SOAS University of London

School of Finance and Management

Finance in Japan and Korea

Module Code:
Year of study:
Year 3 of 3 or Year 4 of 4
Taught in:
Term 2

This module is specially designed to provide students with the knowledge to understand the financial systems in Japan and Korea, including banking systems, enterprise financing, stock markets, bond markets, exchange rates and monetary policy. It provides students with a fundamental understanding of how financial institutions work in these countries, as well as the challenges that integration into the global financial system bring. It outlines the key features of both countries banking systems, how they are regulated and the features that distinguish them from other banking systems. Given the specific challenges faced by both countries significant emphasis is place on the causes of the Asian Financial Crisis and Japan’s “Lost Decade” of growth. Specific emphasis is also place on the unique features of both countries in terms of capital market financing and the role of stock markets. The module concludes by examining the pervasiveness of local systems and practices versus the incentives and resistance to adopting international financial practices and techniques.

Module sign-up information for non-departmental open option students
  • Required approval: Approval is required from the Law and Social Sciences Faculty Office
  • Required pre-requisite module(s): 151030012
  • Year of study: 3/Final
  • Maximum number of non-departmental students permitted per year: 10
  • Weekly timetable: One lecture (2 hours) and one tutorial (1 hour)

Further information on open option modules can be found here


A prerequisite for this module is Financial Strategy 151030012 in Term 1

Objectives and learning outcomes of the module

At the end of the course students should be able to:

  • Discuss the key features of financial market development in Japan & Korea
  • Explain the key characteristics of Japanese and Korean banking systems, the features that distinguish them from other international banking systems and assess the contribution it makes to the development of their economies
  • Understand the financial reasons for financial crisis in the economies of the region and the major reforms to corporate governance and financial regulation that have since taken place
  • Outline the key features of capital market development in Japan and Korea and discuss the different challenges faced by both countries in terms of enterprise financing, developing liquid stock markets and bond markets.
  • Critically evaluate the relationship between domestic and international financial markets and assess the efforts of the both countries to regulate capital flow and mitigate the effects of financial contagion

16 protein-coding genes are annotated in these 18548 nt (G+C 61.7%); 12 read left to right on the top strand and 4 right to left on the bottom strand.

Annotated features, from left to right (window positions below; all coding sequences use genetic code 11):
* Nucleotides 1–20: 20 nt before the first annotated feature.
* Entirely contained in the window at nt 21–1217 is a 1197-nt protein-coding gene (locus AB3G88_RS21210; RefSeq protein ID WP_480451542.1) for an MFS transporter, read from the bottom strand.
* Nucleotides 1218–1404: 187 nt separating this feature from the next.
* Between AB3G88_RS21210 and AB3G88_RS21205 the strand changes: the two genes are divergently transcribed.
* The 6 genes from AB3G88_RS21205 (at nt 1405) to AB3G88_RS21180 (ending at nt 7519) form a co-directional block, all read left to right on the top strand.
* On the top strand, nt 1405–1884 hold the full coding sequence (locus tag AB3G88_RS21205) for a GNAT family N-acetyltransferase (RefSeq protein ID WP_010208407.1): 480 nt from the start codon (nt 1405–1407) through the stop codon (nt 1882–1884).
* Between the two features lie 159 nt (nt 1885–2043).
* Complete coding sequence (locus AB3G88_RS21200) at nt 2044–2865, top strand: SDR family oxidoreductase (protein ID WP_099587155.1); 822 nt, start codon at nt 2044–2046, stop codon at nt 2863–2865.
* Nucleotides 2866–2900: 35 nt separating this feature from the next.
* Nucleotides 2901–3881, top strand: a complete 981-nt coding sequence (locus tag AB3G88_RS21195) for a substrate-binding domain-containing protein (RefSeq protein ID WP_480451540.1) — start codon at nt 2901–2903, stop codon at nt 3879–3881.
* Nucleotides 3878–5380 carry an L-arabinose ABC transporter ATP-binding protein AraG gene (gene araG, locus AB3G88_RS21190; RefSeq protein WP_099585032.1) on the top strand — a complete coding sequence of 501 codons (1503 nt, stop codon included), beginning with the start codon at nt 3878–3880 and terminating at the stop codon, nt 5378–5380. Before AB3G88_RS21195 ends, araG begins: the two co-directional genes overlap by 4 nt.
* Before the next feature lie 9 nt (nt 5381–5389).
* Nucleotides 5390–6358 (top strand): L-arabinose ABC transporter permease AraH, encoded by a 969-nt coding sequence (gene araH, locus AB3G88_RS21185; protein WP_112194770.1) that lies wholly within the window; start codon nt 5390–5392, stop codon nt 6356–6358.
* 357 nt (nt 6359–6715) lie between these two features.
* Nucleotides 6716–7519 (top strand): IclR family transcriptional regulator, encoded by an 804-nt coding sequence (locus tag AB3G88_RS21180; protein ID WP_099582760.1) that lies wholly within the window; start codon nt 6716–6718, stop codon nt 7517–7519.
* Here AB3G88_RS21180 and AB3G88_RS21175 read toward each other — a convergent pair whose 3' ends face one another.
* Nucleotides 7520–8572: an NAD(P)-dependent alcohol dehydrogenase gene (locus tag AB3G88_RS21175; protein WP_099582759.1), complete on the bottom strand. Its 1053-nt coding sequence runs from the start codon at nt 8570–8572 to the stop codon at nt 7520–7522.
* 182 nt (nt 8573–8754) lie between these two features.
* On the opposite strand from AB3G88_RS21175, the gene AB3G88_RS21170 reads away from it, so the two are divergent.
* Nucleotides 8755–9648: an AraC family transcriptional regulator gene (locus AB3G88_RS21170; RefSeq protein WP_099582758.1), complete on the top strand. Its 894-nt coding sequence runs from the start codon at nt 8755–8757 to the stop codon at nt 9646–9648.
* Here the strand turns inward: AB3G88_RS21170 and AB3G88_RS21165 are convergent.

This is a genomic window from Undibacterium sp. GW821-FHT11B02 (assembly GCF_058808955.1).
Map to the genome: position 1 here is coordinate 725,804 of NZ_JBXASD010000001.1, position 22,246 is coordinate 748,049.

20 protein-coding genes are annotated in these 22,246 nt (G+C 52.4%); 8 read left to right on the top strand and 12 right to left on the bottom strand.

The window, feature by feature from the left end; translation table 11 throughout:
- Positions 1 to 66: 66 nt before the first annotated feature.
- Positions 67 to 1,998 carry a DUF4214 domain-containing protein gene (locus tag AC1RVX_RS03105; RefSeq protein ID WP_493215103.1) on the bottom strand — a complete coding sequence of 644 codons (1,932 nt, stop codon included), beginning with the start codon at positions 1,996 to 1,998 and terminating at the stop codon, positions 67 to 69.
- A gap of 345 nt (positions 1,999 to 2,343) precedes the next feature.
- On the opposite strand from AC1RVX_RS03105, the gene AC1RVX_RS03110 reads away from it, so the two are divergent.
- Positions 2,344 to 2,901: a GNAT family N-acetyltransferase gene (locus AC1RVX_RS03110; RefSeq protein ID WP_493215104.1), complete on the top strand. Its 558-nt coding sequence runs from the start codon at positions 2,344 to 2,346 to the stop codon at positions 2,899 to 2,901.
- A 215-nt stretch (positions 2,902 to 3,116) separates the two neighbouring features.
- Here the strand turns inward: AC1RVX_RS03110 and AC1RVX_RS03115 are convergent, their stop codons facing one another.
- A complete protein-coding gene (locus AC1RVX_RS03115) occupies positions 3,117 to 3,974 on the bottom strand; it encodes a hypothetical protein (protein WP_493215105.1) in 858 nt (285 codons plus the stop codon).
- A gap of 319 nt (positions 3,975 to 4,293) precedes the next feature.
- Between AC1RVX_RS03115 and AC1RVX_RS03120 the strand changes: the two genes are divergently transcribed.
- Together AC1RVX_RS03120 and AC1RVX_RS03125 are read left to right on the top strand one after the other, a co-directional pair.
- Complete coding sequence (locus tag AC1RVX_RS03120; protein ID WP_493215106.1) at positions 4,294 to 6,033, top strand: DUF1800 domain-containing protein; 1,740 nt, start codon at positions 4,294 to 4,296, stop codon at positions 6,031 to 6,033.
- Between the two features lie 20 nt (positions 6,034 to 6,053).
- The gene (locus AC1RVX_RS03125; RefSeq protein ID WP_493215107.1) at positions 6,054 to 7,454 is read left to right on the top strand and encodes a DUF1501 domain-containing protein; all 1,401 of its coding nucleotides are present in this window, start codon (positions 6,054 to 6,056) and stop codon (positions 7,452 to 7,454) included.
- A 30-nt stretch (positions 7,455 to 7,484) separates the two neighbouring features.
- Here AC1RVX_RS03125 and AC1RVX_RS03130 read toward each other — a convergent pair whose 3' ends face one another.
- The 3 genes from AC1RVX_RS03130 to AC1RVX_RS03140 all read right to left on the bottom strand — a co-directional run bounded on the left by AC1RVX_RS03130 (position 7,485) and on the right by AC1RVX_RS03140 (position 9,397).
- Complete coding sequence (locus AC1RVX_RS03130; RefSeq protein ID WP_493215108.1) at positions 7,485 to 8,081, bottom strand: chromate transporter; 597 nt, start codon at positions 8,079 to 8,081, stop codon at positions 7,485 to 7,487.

• Discuss the role of monetary policy in both countries and assess it impact on trade, investment and growth.
  • Evaluate the prospects of convergence with international practice and assess its implications for Japan & Korea

Method of assessment

This course is assessed by 30% written coursework and 70% by one two hour examination

Suggested reading

Indicative Readings:

  • Allen, F and G Dale (2000) Comparing Financial Systems, Cambridge MA: MIT Press
  • Aoki, M and H Patrick (eds) (1994) The Japanese Main Bank System, Oxford: OUP
  • Chang, S J  (2003) Financial Crisis and Transformation of Korean Business Groups:  The Rise and Fall of Chaebol.  Cambridge: CUP
  • Fan, J M Hanazaki, and J Teranishi (eds) (2004) Designing Financial Systems in East Asia and Japan,  London: Routledge Curzon.
  • Hoshi, T and A Kashyap (2001) Corporate Financing and Governance in Japan: The Road to the Future.  CambridgeMA: MIT PRESS.
  • Hoshi, T and H Patrick (2000) Part 3 of Crisis and Change in the Japanese Financial System.  Boston and London: Kluwer Academic Publishers Kim, P  (2007) The Korean Financial System.  London: Cussands
  • McKinnon, R.I. (1991), The Order of Economic Liberalization: Financial Control in the Transition to a Market Economy, London and Baltimore: The John Hopkins University Press.
  • Nishimura, S and L S Pressnell (1973)  Money and Banking in Japan.  London: Macmillan.
  • Stiglitz, Joseph (1989) ‘Financial Markets and Development’, Oxford Review of Economic Policy, Vol. 5: 55–68.
  • Tsutsui, W M (ed) 1999  Banking in Japan, London: Routledge.


Important notice regarding changes to programmes and modules